Miriam Leitao of O Globo: “I talked just now with sources inside the judiciary on the case of the e-mails of the Supreme Court justices, published in O Globo today. What they told me is, first of all, that this was not invasion of privacy because the session is public and that the computers on which the messages were exchanged were exposed to view.” O Globo gabbles.
It is the reporter-source relationship that needs clearer rules. For example, “The newspaper and the journalist are not obliged to preserve the promise of anonymity to sources who provide it with false or incomplete information with an intention of influencing the market.” –Luis Nassif (Brazil)
Our policy on anonymous sources is a good one, and bears repeating. It begins: “We resist granting anonymity except as a last resort to obtain information that we believe to be newsworthy and reliable.” The information should be of compelling interest, and unobtainable by other means. We resist granting anonymity for opinion, speculation or personal attacks. –Bill Keller, New York Times, “Assuring Our Credibility” (June 23, 2005)
Anonymous sources: Use anonymous attribution only when essential and even then provide the most specific possible identification of the source. Simply quoting “a source,” unmodified, is almost always prohibited. –The Associated Press Stylebook (See also Style Points: AP on Saving Daylight and Citing Sources)
Brazilian business journalist Luis Nassif contributes an interesting — and succinct and to the point — note on managing conflicts of interest in business journalism.
- Brazil: “Tupi SEC Targets Journalistic Pump and Dump”
- Brazil: “Journalists Adopt Anti-Videoscandal Principle”
A alteração do Manual de Redação da “ Folha” , proibindo seus jornalistas de terem ações de empresas sobre as quais escrevam mira o alvo errado. Pouquíssimos jornalistas aplicam em ações.
The amendment of the Folha de S. Paulo editorial manual to prohibit journalists from owning shares in companies they cover misses the point.
Very few journalists own stock.
Disclosure: I own something like 5 shares of CME — I forget — but I bought it after I quit my last full-time job. I have made enough money on the investment so far to buy myself a nice cavaquinho or two.
O problema maior – detectado pela CVM (Comissão de Valores Mobiliários) – é o de jornalistas que divulgam notas de fontes anônimas, com o claro intuito (as notas) de manipular mercados. Quem tem o ganho é a fonte.
The bigger problem — as the [Brazilian SEC, the CVM] has detected — is journalists who publish articles based on anonymous sources, with the clear intention of manipulating markets. The one who gains from this is the source.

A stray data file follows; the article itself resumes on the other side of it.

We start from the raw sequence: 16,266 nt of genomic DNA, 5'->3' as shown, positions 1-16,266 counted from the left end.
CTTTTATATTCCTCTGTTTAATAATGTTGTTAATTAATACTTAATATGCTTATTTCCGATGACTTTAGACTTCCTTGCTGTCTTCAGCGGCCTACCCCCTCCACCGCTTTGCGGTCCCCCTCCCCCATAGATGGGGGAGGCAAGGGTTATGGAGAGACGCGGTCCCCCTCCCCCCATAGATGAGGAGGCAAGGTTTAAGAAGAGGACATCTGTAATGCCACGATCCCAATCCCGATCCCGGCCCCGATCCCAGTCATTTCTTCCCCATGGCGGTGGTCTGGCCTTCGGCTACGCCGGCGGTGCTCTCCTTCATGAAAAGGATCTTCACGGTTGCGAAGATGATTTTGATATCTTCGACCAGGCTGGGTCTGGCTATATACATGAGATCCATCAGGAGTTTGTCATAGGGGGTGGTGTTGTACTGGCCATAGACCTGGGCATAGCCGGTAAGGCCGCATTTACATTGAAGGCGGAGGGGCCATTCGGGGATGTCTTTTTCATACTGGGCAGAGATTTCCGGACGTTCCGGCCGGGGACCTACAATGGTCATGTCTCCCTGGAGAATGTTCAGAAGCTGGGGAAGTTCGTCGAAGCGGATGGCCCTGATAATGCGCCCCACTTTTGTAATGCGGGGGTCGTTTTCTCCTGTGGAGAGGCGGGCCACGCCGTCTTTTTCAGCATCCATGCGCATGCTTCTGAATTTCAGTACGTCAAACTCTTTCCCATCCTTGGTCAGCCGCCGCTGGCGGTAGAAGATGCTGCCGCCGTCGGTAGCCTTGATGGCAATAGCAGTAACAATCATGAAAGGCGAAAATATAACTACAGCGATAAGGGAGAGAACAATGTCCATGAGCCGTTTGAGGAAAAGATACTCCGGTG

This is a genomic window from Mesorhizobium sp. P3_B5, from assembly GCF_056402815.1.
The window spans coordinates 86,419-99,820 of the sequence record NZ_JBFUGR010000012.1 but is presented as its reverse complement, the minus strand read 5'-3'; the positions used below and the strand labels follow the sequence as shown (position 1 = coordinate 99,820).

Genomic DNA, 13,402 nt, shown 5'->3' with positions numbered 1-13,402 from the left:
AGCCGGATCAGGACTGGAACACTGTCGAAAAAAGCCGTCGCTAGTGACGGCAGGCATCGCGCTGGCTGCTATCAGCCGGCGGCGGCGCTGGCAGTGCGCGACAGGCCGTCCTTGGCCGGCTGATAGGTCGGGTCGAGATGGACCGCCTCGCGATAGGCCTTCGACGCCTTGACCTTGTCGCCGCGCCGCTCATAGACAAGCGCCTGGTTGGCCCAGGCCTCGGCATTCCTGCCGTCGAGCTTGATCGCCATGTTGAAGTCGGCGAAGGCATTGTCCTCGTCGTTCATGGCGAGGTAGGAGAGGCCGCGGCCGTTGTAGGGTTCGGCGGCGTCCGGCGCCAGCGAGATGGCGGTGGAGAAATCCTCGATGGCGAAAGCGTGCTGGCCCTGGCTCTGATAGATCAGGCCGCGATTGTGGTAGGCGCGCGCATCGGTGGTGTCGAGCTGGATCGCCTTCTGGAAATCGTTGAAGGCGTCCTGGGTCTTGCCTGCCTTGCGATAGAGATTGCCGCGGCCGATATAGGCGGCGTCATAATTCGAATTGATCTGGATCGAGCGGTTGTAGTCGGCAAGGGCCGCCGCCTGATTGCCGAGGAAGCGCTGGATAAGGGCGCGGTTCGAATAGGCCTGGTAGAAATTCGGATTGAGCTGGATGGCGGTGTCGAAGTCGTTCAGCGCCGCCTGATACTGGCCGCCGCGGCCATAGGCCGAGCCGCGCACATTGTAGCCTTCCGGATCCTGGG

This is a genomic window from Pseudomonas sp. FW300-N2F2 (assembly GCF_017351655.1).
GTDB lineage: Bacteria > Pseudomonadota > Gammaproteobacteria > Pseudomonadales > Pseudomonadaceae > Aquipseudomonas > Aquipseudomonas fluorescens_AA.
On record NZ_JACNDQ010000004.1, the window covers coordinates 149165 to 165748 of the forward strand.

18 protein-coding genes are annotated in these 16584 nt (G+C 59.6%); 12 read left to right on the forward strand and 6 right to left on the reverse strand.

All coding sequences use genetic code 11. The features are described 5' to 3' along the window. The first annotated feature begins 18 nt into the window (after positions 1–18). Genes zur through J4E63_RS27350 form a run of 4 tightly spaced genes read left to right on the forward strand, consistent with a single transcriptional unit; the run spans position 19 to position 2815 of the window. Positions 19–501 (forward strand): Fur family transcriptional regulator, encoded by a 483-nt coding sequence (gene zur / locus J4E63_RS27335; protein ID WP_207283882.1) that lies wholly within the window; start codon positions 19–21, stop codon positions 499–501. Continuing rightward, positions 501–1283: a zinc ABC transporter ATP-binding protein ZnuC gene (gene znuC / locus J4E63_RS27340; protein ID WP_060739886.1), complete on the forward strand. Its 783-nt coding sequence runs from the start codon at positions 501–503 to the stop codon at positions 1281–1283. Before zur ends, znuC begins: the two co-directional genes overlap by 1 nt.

What were we just talking about?
Nos últimos doze meses saíram inúmeras matérias sobre compra e venda de empresas de telefonia que, para qualquer analista mais atento, eram balões de ensaio para chacoalhar o mercado. Quem ganhava era a fonte que passava a notícia falsa.
In the last twelve months we have seen countless articles on the buying and selling of telephone companies that, to an attentive analyst, were actually trial ballons designed to shake the market. The one who gained from this was the source that passed along the phony news item.
Provavelmente, na maioria absoluta dos casos, o jornalista ganhava, em troca, o reconhecimento dos leigos e a desconfiança dos especialistas pelo “furo” dado.
In the absolute majority of those cases, what the journalist probably got in return was applause from lay readers and the suspicion of specialists over the “scoop” they published.
É essa relação jornalista-fonte que deveria merecer regras mais claras. Por exemplo, “o jornal e o jornalista se desobrigam de manter o “off” das fontes que passaram informações falsas e/ou incompletas com a intenção de influir no mercado”.
It is the reporter-source relationship that needs clearer rules. For example, “The newspaper and the journalist are not obliged to preserve the promise of anonymity to sources who provide it with false or incomplete information with an intention of influencing the market.”
How about just simply
“Journalists should no longer waste the time of their readers with what people who have provided them with false or misleading information, for whatever reason, have to say.”
The Folha must have cribbed this approach from Reuters, which also requires a very weak and mostly irrelevant governance standard of its reporters, I think.
Reuters global editor in chief David Schlesinger, for example, blogged recently (“When the reporter becomes the reported”) on the quandaries of reporting a business deal involving your own company.
Schlesinger defended the journalistic “necessity” of doing so, very properly outlined the (rather complex) rules governing such coverage, and reported that he had worked up a boilerplate “red herring” for Reuters stories covering Reuters selling itself to Thomson:
(Reporters and editors involved in the writing and editing of this report may own Reuters securities and are bound by the Reuters Code of Conduct, which restricts dealing in securities in companies a journalist is reporting on.)
“Restricts,” not “forbids”? But okay, so now, at least, we have some way of holding Reuters to its own standards — on investing.
As to its journalistic standards and practices, the red herring is absolutely silent, it seems to me.
Which is why those standards still seem like an extremely low bar, I have to say.
I can think of a number of cases of what amounts to Reuters “house advertorial” that has gone out on the newswire without a disclaimer to that effect.
Compare the very simple and straightforward decision by Bloomberg editors to simply avoid covering their big boss’s run for New York City mayor –except to report on the latest poll numbers compiled by an independent source.
Those Bloomberg people are not evil to a surprising degree, I tend to find, considering the running-dog capitalist lackeys that they obviously are.